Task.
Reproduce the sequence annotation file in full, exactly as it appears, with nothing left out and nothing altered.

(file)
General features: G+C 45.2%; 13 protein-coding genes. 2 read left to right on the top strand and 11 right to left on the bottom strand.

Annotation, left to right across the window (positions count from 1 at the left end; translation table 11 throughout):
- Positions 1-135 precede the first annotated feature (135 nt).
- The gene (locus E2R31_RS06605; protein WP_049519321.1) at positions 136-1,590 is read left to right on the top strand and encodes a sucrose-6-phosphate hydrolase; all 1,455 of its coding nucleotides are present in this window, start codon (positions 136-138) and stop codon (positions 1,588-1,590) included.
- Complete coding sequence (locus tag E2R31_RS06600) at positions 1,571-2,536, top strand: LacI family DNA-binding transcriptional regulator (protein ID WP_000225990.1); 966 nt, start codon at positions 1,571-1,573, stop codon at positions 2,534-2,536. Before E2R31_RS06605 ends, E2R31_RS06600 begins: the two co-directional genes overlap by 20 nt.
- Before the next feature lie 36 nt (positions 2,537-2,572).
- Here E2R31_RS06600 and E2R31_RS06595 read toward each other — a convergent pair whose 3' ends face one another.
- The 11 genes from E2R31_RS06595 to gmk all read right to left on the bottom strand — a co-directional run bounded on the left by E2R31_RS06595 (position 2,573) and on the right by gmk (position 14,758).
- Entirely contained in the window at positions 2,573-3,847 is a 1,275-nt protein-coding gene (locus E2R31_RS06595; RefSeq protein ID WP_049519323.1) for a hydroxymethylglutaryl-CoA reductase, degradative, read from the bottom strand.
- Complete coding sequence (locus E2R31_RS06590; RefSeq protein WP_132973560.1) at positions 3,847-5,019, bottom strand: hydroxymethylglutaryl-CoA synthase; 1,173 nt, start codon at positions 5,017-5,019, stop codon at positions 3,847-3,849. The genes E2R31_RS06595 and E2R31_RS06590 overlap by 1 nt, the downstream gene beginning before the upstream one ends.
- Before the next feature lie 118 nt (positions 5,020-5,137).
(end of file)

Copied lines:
General features: G+C 45.2%; 13 protein-coding genes. 2 read left to right on the top strand and 11 right to left on the bottom strand.

Annotation, left to right across the window (positions count from 1 at the left end; translation table 11 throughout):
- Positions 1-135 precede the first annotated feature (135 nt).
- The gene (locus E2R31_RS06605; protein WP_049519321.1) at positions 136-1,590 is read left to right on the top strand and encodes a sucrose-6-phosphate hydrolase; all 1,455 of its coding nucleotides are present in this window, start codon (positions 136-138) and stop codon (positions 1,588-1,590) included.
- Complete coding sequence (locus tag E2R31_RS06600) at positions 1,571-2,536, top strand: LacI family DNA-binding transcriptional regulator (protein ID WP_000225990.1); 966 nt, start codon at positions 1,571-1,573, stop codon at positions 2,534-2,536. Before E2R31_RS06605 ends, E2R31_RS06600 begins: the two co-directional genes overlap by 20 nt.
- Before the next feature lie 36 nt (positions 2,537-2,572).
- Here E2R31_RS06600 and E2R31_RS06595 read toward each other — a convergent pair whose 3' ends face one another.
- The 11 genes from E2R31_RS06595 to gmk all read right to left on the bottom strand — a co-directional run bounded on the left by E2R31_RS06595 (position 2,573) and on the right by gmk (position 14,758).
- Entirely contained in the window at positions 2,573-3,847 is a 1,275-nt protein-coding gene (locus E2R31_RS06595; RefSeq protein ID WP_049519323.1) for a hydroxymethylglutaryl-CoA reductase, degradative, read from the bottom strand.
- Complete coding sequence (locus E2R31_RS06590; RefSeq protein WP_132973560.1) at positions 3,847-5,019, bottom strand: hydroxymethylglutaryl-CoA synthase; 1,173 nt, start codon at positions 5,017-5,019, stop codon at positions 3,847-3,849. The genes E2R31_RS06595 and E2R31_RS06590 overlap by 1 nt, the downstream gene beginning before the upstream one ends.
- Before the next feature lie 118 nt (positions 5,020-5,137).